CCAR Newsletter July/August 2021 - 5

joined the CCAR staff at
the beginning of May as
the Education Specialist,
working with Betsy Torop
in the Department of
Continuing Rabbinic
Education. She is already
planning webinars for the
coming year as well as jumping right into the
work for Convention 2022. Julie is a graduate
of HUC-JIR's Rhea Hirsch School of Education
and the Zelikow School of Jewish Nonprofit
Management and is currently a Clinical Faculty
Mentor in the Executive MA Program in Jewish
Education. Julie was the director of lifelong
Jewish learning at Temple Shalom in Newton,
MA, for 24 years and, more recently, was the
NAORRR The Many Plagues of Covid
It's been sixteen months since our lives were upended
by a catastrophic pandemic, and we're finally getting
a glimmer of light at the end of the tunnel. What a
difficult experience. We need to take stock of what
has happened and how our lives have been affected.
As retired rabbis, we may not have experienced the
same difficulties as those who are still active in the
rabbinate, trying to lead meaningful worship over
Zoom, conducting distanced funerals, making
virtual pastoral visits, and the like. But we have
certainly experienced the many traumas our whole
society has endured, plagues that are in some ways
even worse and more enduring than the virus.
As seniors, we have witnessed and experienced firsthand
three plagues in particular over six, seven, even
eight decades.
We've known the plague of racism our entire lives.
Some of us marched in Selma, others were Freedom
Riders or worked on voter registration. We lobbied
for the Civil Rights Act, and we reached out to our
Black neighbors. We watched in shock as angry
mobs tried to prevent school integration, requiring
intervention by the National Guard. We had hoped
the country had turned a corner to end Jim Crow.
But, of course, it didn't end, and this past year has
brought us the undeniable proof that systemic racism
still has a grip on our society. Horrific brutality that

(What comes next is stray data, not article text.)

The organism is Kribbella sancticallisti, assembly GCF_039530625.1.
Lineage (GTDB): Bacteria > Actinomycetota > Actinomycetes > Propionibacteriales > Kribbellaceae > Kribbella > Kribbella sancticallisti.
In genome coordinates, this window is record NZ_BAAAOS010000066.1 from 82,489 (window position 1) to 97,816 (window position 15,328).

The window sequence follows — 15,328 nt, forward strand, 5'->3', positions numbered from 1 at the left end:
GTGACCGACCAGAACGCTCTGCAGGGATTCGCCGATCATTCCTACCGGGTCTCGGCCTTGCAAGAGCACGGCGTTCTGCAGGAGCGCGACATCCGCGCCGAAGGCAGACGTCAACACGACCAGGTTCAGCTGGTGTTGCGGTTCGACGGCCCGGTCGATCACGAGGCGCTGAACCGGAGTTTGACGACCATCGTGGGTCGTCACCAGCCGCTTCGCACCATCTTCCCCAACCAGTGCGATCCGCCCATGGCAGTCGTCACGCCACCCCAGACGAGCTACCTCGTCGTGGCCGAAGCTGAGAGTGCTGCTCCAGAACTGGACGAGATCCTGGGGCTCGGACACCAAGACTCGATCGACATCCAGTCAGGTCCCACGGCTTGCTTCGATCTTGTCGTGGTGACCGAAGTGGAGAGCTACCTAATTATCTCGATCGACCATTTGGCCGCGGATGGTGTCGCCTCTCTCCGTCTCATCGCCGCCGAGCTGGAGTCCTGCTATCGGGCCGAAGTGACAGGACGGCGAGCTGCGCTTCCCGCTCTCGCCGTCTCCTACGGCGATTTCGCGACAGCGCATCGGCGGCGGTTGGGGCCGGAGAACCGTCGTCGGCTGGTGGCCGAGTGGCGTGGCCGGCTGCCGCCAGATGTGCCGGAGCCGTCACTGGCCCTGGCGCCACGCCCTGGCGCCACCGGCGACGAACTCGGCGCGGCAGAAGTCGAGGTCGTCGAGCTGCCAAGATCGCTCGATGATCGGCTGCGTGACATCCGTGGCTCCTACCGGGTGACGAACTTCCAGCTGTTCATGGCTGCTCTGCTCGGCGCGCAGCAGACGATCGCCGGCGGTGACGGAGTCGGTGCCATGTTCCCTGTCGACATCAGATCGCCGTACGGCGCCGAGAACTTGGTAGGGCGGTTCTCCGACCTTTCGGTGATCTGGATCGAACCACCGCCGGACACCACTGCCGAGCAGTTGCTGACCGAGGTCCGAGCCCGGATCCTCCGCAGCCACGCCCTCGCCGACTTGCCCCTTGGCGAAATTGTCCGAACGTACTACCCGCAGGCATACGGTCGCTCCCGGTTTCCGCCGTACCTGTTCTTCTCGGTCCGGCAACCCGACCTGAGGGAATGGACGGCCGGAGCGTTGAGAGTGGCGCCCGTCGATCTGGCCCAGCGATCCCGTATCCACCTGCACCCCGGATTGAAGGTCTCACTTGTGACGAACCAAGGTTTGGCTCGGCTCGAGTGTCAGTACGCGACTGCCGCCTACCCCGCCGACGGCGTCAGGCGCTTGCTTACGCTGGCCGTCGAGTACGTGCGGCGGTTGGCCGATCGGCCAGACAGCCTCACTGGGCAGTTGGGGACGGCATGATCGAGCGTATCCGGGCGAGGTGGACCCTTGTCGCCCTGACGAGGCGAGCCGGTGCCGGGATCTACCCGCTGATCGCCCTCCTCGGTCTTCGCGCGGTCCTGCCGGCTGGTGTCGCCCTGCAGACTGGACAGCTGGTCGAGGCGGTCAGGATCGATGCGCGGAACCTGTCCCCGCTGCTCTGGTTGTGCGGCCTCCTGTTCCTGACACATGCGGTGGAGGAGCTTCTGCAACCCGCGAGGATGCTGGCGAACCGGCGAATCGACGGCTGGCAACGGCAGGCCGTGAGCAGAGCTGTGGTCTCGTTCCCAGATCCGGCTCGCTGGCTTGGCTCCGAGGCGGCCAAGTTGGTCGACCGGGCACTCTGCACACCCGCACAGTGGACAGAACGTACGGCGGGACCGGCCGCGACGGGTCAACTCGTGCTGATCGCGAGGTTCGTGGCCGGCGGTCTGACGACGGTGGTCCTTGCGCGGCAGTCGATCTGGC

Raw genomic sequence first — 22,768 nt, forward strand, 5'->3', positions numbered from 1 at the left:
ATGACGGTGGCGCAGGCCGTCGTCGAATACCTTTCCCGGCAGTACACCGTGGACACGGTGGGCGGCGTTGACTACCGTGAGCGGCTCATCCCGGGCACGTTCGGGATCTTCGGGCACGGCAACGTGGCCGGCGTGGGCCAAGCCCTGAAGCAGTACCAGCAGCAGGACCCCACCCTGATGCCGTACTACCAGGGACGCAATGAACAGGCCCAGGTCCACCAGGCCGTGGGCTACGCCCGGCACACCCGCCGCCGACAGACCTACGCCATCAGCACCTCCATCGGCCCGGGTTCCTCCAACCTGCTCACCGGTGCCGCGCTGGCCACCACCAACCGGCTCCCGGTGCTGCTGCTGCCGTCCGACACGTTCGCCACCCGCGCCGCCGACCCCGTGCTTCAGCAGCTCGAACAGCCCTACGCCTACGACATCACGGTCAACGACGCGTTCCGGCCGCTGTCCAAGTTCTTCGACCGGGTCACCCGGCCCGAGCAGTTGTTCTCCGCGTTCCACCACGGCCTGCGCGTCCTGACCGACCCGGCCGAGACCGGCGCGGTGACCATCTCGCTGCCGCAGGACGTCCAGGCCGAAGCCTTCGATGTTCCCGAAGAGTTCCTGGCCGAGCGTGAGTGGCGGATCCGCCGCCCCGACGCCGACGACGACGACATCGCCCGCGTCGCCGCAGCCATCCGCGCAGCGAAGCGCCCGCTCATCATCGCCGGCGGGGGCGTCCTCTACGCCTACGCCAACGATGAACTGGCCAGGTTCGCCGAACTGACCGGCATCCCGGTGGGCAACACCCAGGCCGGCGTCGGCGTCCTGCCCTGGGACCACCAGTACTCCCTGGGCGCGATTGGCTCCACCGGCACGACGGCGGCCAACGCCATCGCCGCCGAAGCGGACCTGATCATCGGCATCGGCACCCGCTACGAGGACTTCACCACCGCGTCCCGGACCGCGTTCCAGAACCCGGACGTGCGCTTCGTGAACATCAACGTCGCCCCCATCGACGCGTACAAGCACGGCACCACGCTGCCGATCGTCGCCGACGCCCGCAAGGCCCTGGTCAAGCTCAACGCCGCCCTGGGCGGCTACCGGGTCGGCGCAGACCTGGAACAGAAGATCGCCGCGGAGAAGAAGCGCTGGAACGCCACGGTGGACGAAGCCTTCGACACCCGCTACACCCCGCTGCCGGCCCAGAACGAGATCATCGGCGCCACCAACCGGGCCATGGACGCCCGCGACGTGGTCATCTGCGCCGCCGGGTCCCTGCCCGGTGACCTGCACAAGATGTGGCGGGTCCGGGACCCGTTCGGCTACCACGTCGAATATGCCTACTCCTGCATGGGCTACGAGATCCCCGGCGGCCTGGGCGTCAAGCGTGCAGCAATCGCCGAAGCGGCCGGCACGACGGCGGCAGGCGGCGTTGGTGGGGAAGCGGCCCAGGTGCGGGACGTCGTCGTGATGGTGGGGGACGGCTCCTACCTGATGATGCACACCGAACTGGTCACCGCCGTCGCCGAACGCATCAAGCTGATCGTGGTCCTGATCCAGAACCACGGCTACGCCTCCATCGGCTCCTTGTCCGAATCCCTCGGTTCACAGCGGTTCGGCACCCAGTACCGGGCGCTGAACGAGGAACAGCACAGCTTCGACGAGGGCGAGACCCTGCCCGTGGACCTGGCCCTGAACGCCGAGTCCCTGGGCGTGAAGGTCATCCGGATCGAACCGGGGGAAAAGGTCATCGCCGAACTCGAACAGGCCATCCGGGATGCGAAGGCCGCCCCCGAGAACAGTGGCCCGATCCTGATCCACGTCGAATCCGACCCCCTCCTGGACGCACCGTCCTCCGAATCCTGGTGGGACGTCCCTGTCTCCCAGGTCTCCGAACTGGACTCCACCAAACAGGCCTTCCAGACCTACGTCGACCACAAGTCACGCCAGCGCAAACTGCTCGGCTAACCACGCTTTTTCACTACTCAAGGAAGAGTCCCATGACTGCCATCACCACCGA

led to the senseless deaths of so many, especially at
the hands of police, underscored the awakening that
Black lives do matter. Our work is not done; we must
step up our efforts to combat racism against Black,
Brown, and Asian Americans and to provide no
sanctuary for bigotry in our nation.
We've known the plague of gun violence almost as
long. My own commitment to gun control stems
from the murder of my mother-in-law in 1971.
We've been supporters of gun control legislation
before Brady, before Everytown, and yet the violence
not only has continued, it has grown exponentially
in the last few years. And Congress has failed to act.
What other country on earth has experienced so
many civilian mass killings this year? Day after day
people are being gunned down, slaughtered in their
places of work, their supermarket, their movie theater,
their restaurant-even their school! Where can one
be assured of safety from such indiscriminate horror?
We have never experienced such a blood-bath and
we must harness our moral outrage to ensure that
Congress will address this issue and pass tough laws
to keep our communities safe.
WRN The Importance of Reporting Harassment and Misconduct
The leaders of the WRN have heard not only from
people of all genders sharing their stories with us,
but also from people struggling to decide whether
to report harassment, assault, and misconduct to
the investigations opened by our Reform Movement
institutions and congregations. We have also heard
from those who witnessed misconduct and are
wondering if it would be helpful to report. We are
grateful that you have trusted us with your stories and
with your thoughts about reporting. Know that we
continue to be present for each of you.
As we share about the importance of reporting, we
know that whether to report harassment, misconduct,
or assault is a deeply personal decision and often a